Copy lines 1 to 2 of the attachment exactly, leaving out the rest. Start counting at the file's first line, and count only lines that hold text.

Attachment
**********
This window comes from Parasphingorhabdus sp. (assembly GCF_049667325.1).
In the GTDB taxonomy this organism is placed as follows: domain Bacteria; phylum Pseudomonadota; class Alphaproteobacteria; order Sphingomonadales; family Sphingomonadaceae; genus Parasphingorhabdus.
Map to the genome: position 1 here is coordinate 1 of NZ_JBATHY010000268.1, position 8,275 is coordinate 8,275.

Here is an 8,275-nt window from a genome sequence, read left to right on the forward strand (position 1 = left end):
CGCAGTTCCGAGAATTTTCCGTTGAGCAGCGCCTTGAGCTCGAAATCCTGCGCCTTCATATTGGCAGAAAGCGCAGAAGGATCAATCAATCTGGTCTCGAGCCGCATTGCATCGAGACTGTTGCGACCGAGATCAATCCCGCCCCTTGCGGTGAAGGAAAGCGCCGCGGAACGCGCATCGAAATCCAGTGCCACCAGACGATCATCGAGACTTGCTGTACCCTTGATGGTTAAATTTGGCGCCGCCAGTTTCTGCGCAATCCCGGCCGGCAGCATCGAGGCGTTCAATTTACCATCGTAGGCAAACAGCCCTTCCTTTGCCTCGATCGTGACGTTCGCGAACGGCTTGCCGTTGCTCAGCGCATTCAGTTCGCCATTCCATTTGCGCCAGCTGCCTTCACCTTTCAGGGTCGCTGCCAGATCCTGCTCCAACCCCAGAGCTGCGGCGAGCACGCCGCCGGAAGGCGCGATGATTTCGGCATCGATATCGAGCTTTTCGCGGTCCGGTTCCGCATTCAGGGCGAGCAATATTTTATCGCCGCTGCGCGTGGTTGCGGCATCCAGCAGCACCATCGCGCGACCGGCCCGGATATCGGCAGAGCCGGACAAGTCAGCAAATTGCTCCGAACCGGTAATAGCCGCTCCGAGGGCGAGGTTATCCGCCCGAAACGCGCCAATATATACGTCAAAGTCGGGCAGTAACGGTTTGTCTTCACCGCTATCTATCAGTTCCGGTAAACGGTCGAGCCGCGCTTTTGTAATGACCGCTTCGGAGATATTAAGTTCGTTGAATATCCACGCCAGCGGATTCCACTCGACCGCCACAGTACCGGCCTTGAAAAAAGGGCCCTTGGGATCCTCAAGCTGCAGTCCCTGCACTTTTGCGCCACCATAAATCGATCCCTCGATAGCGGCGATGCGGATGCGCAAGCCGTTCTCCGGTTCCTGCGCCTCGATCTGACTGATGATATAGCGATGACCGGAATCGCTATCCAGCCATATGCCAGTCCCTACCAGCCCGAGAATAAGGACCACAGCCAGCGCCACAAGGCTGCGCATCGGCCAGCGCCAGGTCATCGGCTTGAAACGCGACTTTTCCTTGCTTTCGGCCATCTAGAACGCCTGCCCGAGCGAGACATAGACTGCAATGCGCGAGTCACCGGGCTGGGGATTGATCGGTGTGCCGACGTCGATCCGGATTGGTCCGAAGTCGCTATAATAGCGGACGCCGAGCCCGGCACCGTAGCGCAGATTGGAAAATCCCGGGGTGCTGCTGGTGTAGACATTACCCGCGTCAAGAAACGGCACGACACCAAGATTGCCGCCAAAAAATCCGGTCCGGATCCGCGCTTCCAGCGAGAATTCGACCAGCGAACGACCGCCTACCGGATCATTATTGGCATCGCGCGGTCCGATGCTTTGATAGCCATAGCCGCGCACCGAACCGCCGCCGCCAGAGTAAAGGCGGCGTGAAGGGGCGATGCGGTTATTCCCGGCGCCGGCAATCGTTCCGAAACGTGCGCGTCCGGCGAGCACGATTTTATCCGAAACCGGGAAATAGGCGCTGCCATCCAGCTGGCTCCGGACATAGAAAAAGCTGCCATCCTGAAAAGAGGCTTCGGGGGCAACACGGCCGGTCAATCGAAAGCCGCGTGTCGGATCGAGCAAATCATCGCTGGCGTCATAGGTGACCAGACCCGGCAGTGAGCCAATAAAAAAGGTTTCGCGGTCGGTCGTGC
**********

This window comes from Parasphingorhabdus sp. (assembly GCF_049667325.1).
In the GTDB taxonomy this organism is placed as follows: domain Bacteria; phylum Pseudomonadota; class Alphaproteobacteria; order Sphingomonadales; family Sphingomonadaceae; genus Parasphingorhabdus.